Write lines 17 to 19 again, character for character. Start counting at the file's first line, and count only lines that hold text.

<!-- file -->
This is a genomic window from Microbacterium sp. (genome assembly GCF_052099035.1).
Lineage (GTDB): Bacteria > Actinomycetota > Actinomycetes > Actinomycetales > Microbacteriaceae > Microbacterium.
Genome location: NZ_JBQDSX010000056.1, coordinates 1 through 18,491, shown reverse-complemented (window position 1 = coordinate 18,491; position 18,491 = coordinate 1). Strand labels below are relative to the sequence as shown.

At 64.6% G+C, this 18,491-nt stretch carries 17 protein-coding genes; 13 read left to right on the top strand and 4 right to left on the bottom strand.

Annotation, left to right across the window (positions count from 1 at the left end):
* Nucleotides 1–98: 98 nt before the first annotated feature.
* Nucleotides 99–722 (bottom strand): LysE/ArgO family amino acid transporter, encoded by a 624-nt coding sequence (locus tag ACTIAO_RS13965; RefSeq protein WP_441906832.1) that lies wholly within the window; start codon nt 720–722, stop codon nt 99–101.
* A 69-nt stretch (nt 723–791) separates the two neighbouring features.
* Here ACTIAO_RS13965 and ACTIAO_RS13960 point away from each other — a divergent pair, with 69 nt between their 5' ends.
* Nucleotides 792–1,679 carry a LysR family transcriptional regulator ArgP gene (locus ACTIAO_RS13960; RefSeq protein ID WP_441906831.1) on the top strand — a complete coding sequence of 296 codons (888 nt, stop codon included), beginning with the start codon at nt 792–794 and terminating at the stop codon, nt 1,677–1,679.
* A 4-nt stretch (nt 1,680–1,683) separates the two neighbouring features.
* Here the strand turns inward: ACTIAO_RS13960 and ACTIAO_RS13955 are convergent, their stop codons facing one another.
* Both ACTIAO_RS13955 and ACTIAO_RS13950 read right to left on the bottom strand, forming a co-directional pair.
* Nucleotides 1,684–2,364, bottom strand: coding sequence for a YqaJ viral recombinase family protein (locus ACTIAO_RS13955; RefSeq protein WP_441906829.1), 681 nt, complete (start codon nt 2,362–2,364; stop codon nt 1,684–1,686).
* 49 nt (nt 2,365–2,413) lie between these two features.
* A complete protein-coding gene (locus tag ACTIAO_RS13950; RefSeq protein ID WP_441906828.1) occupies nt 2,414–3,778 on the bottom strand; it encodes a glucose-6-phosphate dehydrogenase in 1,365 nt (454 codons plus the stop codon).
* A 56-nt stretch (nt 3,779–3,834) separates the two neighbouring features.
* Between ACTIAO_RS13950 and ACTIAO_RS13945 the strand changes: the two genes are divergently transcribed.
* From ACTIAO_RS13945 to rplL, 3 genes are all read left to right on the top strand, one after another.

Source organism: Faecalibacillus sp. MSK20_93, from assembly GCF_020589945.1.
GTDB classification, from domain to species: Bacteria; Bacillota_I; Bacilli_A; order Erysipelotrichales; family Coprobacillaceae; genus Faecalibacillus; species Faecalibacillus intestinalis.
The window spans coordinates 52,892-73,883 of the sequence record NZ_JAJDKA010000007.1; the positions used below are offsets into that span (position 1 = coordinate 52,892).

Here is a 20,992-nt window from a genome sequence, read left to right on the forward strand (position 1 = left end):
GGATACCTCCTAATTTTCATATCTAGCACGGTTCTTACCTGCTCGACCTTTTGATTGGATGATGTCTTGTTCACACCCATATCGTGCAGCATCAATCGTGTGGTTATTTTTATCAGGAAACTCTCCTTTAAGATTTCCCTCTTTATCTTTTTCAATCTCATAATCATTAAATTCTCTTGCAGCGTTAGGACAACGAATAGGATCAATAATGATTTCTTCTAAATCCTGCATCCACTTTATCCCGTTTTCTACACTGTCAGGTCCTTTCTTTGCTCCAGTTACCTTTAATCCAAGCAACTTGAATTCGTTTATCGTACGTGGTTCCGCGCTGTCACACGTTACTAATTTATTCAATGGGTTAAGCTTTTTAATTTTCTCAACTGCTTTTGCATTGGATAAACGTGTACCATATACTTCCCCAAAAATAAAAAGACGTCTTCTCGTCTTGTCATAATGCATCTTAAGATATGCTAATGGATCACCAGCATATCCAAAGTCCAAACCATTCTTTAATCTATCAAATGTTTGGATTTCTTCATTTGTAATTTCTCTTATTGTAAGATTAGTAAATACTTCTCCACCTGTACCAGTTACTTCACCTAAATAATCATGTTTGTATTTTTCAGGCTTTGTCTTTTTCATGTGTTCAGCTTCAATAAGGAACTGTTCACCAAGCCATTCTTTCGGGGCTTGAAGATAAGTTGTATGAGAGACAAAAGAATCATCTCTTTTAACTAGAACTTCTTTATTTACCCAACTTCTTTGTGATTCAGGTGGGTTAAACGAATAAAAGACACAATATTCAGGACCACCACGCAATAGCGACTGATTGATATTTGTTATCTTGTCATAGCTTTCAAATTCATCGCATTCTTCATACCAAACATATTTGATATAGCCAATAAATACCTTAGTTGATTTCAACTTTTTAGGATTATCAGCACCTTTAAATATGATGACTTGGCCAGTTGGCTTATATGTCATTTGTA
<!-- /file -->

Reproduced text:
* A 56-nt stretch (nt 3,779–3,834) separates the two neighbouring features.
* Between ACTIAO_RS13950 and ACTIAO_RS13945 the strand changes: the two genes are divergently transcribed.
* From ACTIAO_RS13945 to rplL, 3 genes are all read left to right on the top strand, one after another.